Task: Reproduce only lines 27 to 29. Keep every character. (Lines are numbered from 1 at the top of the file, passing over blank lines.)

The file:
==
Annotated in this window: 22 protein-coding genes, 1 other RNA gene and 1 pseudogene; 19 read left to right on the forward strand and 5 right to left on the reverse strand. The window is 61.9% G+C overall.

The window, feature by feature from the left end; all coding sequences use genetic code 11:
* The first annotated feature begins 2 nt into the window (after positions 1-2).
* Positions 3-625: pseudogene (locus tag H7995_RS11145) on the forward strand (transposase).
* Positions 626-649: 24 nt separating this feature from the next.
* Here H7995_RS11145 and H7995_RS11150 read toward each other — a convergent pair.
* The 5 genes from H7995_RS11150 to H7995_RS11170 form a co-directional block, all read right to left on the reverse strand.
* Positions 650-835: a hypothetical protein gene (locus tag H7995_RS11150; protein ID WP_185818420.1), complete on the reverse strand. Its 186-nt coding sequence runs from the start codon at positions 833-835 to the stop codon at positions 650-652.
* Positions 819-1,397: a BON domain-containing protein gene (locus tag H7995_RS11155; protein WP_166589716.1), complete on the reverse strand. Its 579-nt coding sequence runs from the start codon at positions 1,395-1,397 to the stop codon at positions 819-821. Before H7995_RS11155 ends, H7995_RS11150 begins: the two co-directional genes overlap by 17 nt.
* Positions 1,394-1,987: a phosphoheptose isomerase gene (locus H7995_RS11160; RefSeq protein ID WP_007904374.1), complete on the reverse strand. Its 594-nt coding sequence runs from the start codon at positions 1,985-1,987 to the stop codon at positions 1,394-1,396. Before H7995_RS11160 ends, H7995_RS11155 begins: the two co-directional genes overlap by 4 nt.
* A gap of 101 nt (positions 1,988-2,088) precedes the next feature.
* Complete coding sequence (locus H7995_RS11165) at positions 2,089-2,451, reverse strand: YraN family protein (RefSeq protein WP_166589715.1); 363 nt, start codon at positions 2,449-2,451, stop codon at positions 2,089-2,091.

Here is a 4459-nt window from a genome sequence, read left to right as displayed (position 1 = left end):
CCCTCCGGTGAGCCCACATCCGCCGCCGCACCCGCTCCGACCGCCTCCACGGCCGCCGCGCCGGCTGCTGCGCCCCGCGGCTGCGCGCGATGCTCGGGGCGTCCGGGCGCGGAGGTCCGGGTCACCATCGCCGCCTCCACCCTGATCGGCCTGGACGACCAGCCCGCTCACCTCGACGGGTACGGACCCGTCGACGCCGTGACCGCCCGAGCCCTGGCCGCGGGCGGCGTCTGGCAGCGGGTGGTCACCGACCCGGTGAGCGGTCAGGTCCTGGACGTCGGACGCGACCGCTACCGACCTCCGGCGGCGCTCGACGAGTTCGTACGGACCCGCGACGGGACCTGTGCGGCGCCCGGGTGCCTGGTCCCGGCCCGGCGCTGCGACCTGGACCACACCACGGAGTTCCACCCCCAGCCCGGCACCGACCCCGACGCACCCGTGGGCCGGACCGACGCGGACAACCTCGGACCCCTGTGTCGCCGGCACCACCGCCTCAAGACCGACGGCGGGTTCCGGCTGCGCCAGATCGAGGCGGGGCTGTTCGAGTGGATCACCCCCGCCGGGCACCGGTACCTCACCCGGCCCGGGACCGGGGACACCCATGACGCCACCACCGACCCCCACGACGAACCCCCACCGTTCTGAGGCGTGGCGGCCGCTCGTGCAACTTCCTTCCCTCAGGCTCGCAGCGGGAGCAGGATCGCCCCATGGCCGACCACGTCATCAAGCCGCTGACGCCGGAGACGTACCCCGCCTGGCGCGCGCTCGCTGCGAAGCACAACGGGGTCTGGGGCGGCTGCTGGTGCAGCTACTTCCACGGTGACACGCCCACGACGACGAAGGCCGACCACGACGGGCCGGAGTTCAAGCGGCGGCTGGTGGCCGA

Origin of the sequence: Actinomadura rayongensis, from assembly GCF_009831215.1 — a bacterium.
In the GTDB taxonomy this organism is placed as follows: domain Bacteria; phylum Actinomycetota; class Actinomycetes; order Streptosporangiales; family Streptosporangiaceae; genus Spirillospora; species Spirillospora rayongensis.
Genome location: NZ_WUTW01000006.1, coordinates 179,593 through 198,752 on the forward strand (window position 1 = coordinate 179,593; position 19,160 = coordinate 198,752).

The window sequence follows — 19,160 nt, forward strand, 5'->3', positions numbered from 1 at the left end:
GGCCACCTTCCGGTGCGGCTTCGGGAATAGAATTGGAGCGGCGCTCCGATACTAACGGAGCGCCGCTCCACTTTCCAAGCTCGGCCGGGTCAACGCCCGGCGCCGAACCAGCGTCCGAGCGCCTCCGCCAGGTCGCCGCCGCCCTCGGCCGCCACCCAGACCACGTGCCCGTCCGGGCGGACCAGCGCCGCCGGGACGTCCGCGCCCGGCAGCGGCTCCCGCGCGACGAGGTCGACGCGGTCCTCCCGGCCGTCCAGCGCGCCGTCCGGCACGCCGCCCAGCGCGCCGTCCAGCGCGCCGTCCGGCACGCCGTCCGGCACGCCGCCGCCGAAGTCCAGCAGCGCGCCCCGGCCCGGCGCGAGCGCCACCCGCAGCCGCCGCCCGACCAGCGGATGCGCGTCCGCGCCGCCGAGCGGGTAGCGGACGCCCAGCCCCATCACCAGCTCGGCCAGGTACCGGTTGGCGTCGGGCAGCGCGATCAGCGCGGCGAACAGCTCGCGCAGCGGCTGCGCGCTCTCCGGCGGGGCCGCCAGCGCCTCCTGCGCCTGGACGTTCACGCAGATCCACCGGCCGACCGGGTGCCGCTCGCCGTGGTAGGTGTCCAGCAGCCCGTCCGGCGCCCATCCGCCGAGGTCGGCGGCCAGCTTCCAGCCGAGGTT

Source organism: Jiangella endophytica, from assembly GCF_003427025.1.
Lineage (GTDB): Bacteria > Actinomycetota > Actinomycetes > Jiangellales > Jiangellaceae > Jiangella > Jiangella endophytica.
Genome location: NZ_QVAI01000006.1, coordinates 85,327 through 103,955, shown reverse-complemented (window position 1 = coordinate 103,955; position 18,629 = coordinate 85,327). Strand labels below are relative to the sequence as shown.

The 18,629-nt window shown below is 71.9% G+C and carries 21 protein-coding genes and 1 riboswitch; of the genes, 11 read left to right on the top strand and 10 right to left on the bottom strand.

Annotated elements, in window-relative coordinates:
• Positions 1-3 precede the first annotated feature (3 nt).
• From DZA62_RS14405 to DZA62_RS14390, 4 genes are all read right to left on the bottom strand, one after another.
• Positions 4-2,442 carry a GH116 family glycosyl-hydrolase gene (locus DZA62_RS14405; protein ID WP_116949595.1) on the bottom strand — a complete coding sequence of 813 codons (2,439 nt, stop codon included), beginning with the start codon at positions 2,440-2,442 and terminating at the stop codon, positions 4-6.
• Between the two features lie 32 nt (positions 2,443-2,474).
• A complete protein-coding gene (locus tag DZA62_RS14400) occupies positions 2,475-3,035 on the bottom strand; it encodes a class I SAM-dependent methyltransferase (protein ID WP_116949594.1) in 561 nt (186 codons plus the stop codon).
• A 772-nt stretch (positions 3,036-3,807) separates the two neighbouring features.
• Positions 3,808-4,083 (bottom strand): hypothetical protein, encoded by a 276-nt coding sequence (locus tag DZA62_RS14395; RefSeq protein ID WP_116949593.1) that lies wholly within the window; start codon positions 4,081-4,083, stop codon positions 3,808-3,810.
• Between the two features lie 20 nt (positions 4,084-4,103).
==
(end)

• Positions 4-2,442 carry a GH116 family glycosyl-hydrolase gene (locus DZA62_RS14405; protein ID WP_116949595.1) on the bottom strand — a complete coding sequence of 813 codons (2,439 nt, stop codon included), beginning with the start codon at positions 2,440-2,442 and terminating at the stop codon, positions 4-6.
• Between the two features lie 32 nt (positions 2,443-2,474).
• A complete protein-coding gene (locus tag DZA62_RS14400) occupies positions 2,475-3,035 on the bottom strand; it encodes a class I SAM-dependent methyltransferase (protein ID WP_116949594.1) in 561 nt (186 codons plus the stop codon).